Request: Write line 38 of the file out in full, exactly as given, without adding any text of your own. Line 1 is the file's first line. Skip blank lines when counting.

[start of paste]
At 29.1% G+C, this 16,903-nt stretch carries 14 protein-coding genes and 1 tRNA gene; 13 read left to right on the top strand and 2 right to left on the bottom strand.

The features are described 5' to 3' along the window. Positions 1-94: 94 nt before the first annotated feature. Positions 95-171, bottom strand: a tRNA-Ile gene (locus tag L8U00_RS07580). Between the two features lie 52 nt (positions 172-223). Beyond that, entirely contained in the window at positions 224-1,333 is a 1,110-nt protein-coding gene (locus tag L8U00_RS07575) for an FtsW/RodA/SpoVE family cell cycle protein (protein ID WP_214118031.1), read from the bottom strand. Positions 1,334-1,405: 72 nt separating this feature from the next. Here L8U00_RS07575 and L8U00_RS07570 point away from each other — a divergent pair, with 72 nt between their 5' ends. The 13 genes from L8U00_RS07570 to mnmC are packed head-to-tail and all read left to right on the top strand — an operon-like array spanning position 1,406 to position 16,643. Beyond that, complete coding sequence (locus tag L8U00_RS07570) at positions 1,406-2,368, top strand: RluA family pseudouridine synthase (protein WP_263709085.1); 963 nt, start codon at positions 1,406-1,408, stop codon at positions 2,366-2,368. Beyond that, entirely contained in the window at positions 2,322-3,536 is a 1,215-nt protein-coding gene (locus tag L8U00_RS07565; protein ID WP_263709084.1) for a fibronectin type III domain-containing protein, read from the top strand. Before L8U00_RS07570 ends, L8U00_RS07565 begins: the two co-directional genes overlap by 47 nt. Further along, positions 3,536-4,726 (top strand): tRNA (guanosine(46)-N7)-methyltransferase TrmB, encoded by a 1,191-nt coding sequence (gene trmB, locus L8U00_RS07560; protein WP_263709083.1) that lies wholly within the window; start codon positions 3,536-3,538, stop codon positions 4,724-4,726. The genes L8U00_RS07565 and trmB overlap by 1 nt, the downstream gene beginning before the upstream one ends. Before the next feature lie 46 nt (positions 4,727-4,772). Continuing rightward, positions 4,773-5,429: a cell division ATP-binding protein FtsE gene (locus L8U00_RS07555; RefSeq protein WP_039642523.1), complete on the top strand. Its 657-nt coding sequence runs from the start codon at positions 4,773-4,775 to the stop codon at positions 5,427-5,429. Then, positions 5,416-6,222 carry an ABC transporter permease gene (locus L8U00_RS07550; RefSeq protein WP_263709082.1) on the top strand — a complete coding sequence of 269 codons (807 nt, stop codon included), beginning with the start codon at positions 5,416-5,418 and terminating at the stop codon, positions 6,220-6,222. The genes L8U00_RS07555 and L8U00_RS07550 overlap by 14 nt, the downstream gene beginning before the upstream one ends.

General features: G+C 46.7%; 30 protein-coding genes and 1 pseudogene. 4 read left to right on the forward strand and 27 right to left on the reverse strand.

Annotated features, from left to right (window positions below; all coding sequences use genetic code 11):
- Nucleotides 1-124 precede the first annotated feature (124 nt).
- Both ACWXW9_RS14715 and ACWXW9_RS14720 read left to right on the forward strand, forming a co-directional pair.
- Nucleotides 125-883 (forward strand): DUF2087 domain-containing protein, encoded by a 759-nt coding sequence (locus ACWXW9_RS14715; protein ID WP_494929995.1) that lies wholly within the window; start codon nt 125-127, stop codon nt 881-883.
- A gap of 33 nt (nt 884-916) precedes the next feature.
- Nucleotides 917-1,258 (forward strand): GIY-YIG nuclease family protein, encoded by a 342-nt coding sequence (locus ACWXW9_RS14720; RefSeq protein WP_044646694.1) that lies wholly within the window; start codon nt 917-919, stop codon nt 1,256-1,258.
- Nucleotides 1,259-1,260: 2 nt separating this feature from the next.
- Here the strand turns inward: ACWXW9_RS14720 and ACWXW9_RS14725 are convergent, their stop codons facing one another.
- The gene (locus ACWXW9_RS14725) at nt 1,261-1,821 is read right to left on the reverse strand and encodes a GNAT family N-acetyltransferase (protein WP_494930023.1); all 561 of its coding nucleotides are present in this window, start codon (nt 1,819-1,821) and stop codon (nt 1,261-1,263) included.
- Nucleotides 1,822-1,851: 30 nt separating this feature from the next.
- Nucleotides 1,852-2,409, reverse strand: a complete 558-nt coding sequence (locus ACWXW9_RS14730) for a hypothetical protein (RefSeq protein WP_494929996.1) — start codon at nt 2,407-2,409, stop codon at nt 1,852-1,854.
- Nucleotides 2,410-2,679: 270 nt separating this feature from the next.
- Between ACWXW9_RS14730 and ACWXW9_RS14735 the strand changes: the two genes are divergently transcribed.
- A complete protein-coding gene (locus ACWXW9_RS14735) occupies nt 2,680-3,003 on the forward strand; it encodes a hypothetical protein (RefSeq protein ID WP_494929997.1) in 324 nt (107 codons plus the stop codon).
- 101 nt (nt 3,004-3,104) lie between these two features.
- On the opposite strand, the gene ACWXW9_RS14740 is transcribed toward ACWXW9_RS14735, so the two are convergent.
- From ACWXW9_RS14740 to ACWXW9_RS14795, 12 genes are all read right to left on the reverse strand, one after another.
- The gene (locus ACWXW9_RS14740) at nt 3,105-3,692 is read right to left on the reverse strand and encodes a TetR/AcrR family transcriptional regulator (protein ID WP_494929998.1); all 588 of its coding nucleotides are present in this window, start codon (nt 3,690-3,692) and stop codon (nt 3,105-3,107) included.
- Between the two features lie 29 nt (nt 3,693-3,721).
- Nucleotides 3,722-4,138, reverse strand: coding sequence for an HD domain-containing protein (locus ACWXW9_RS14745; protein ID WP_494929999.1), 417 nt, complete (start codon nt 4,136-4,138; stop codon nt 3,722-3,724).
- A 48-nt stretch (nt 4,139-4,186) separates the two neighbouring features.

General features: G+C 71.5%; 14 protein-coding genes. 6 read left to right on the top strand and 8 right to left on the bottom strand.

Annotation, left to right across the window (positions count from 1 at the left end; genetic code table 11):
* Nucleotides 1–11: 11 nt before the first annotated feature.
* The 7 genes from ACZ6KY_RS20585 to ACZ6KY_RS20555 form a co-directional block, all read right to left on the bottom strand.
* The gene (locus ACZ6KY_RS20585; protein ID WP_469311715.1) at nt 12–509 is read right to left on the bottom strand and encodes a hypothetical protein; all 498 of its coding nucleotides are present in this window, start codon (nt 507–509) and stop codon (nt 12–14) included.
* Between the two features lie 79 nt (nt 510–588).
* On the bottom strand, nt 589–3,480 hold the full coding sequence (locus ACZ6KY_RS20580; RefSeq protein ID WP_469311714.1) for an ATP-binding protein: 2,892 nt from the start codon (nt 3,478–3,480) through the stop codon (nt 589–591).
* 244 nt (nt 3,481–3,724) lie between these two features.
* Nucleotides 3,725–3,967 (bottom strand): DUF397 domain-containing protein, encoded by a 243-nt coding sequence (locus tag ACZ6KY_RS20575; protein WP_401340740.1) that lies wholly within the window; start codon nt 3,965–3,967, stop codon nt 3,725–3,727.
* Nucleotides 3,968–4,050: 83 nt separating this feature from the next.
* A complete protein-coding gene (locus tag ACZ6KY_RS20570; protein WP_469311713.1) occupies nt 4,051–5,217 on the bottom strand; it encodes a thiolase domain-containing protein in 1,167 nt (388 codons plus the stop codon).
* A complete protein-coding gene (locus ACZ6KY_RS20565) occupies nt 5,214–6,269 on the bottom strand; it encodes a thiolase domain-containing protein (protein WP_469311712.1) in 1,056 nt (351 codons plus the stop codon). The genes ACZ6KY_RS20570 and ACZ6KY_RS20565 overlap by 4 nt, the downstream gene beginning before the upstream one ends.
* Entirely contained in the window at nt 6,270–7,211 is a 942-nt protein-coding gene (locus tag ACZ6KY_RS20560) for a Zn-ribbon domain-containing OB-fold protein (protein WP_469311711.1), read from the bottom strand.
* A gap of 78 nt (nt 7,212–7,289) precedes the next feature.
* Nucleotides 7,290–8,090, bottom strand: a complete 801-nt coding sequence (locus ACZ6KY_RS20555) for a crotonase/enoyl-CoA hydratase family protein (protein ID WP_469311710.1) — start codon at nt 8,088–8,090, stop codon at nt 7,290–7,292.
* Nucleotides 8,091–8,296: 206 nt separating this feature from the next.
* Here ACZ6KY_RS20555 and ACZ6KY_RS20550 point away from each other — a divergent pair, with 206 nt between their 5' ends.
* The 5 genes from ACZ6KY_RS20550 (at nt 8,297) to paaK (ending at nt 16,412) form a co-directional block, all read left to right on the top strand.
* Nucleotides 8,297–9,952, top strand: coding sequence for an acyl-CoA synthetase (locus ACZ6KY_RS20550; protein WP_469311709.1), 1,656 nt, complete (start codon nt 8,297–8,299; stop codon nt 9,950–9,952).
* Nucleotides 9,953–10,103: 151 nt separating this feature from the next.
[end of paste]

* A gap of 78 nt (nt 7,212–7,289) precedes the next feature.